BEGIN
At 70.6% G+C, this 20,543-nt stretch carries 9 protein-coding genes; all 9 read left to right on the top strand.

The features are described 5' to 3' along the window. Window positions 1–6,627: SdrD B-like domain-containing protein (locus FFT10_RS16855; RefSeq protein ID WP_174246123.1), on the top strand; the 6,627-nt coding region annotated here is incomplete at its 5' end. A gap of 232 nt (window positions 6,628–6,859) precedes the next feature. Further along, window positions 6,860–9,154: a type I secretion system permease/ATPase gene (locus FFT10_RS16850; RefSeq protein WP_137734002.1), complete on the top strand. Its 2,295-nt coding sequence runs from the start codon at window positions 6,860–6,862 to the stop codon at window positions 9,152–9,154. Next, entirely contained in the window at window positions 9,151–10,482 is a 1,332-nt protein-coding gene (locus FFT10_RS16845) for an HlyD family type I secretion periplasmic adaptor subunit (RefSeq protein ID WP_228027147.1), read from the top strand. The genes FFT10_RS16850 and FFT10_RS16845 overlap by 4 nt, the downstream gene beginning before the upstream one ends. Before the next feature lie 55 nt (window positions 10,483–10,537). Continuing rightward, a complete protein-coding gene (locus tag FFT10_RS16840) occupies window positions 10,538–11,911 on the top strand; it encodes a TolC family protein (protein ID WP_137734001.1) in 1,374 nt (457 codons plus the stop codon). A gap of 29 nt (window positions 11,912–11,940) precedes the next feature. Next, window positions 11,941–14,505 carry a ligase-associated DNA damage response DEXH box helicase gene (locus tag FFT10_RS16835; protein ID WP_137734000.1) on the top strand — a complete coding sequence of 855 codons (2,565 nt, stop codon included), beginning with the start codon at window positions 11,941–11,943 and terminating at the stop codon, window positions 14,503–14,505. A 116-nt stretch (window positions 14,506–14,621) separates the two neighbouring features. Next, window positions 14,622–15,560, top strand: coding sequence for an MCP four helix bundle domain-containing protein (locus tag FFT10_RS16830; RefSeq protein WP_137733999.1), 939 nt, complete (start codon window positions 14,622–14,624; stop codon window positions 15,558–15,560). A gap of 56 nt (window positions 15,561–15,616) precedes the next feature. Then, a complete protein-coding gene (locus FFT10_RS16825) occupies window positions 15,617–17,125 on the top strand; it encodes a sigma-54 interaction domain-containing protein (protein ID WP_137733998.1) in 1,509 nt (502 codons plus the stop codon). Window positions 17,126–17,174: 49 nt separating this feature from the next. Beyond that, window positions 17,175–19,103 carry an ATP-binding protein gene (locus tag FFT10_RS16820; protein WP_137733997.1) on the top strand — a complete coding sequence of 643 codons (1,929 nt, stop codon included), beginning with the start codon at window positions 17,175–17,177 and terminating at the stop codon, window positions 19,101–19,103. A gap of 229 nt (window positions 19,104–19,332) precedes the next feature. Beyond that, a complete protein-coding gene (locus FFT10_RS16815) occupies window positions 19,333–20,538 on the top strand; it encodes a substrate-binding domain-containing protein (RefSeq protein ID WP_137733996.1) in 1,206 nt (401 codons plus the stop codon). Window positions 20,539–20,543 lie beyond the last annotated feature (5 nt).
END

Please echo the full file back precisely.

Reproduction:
At 70.6% G+C, this 20,543-nt stretch carries 9 protein-coding genes; all 9 read left to right on the top strand.

The features are described 5' to 3' along the window. Window positions 1–6,627: SdrD B-like domain-containing protein (locus FFT10_RS16855; RefSeq protein ID WP_174246123.1), on the top strand; the 6,627-nt coding region annotated here is incomplete at its 5' end. A gap of 232 nt (window positions 6,628–6,859) precedes the next feature. Further along, window positions 6,860–9,154: a type I secretion system permease/ATPase gene (locus FFT10_RS16850; RefSeq protein WP_137734002.1), complete on the top strand. Its 2,295-nt coding sequence runs from the start codon at window positions 6,860–6,862 to the stop codon at window positions 9,152–9,154. Next, entirely contained in the window at window positions 9,151–10,482 is a 1,332-nt protein-coding gene (locus FFT10_RS16845) for an HlyD family type I secretion periplasmic adaptor subunit (RefSeq protein ID WP_228027147.1), read from the top strand. The genes FFT10_RS16850 and FFT10_RS16845 overlap by 4 nt, the downstream gene beginning before the upstream one ends. Before the next feature lie 55 nt (window positions 10,483–10,537). Continuing rightward, a complete protein-coding gene (locus tag FFT10_RS16840) occupies window positions 10,538–11,911 on the top strand; it encodes a TolC family protein (protein ID WP_137734001.1) in 1,374 nt (457 codons plus the stop codon). A gap of 29 nt (window positions 11,912–11,940) precedes the next feature. Next, window positions 11,941–14,505 carry a ligase-associated DNA damage response DEXH box helicase gene (locus tag FFT10_RS16835; protein ID WP_137734000.1) on the top strand — a complete coding sequence of 855 codons (2,565 nt, stop codon included), beginning with the start codon at window positions 11,941–11,943 and terminating at the stop codon, window positions 14,503–14,505. A 116-nt stretch (window positions 14,506–14,621) separates the two neighbouring features. Next, window positions 14,622–15,560, top strand: coding sequence for an MCP four helix bundle domain-containing protein (locus tag FFT10_RS16830; RefSeq protein WP_137733999.1), 939 nt, complete (start codon window positions 14,622–14,624; stop codon window positions 15,558–15,560). A gap of 56 nt (window positions 15,561–15,616) precedes the next feature. Then, a complete protein-coding gene (locus FFT10_RS16825) occupies window positions 15,617–17,125 on the top strand; it encodes a sigma-54 interaction domain-containing protein (protein ID WP_137733998.1) in 1,509 nt (502 codons plus the stop codon). Window positions 17,126–17,174: 49 nt separating this feature from the next. Beyond that, window positions 17,175–19,103 carry an ATP-binding protein gene (locus tag FFT10_RS16820; protein WP_137733997.1) on the top strand — a complete coding sequence of 643 codons (1,929 nt, stop codon included), beginning with the start codon at window positions 17,175–17,177 and terminating at the stop codon, window positions 19,101–19,103. A gap of 229 nt (window positions 19,104–19,332) precedes the next feature. Beyond that, a complete protein-coding gene (locus FFT10_RS16815) occupies window positions 19,333–20,538 on the top strand; it encodes a substrate-binding domain-containing protein (RefSeq protein ID WP_137733996.1) in 1,206 nt (401 codons plus the stop codon). Window positions 20,539–20,543 lie beyond the last annotated feature (5 nt).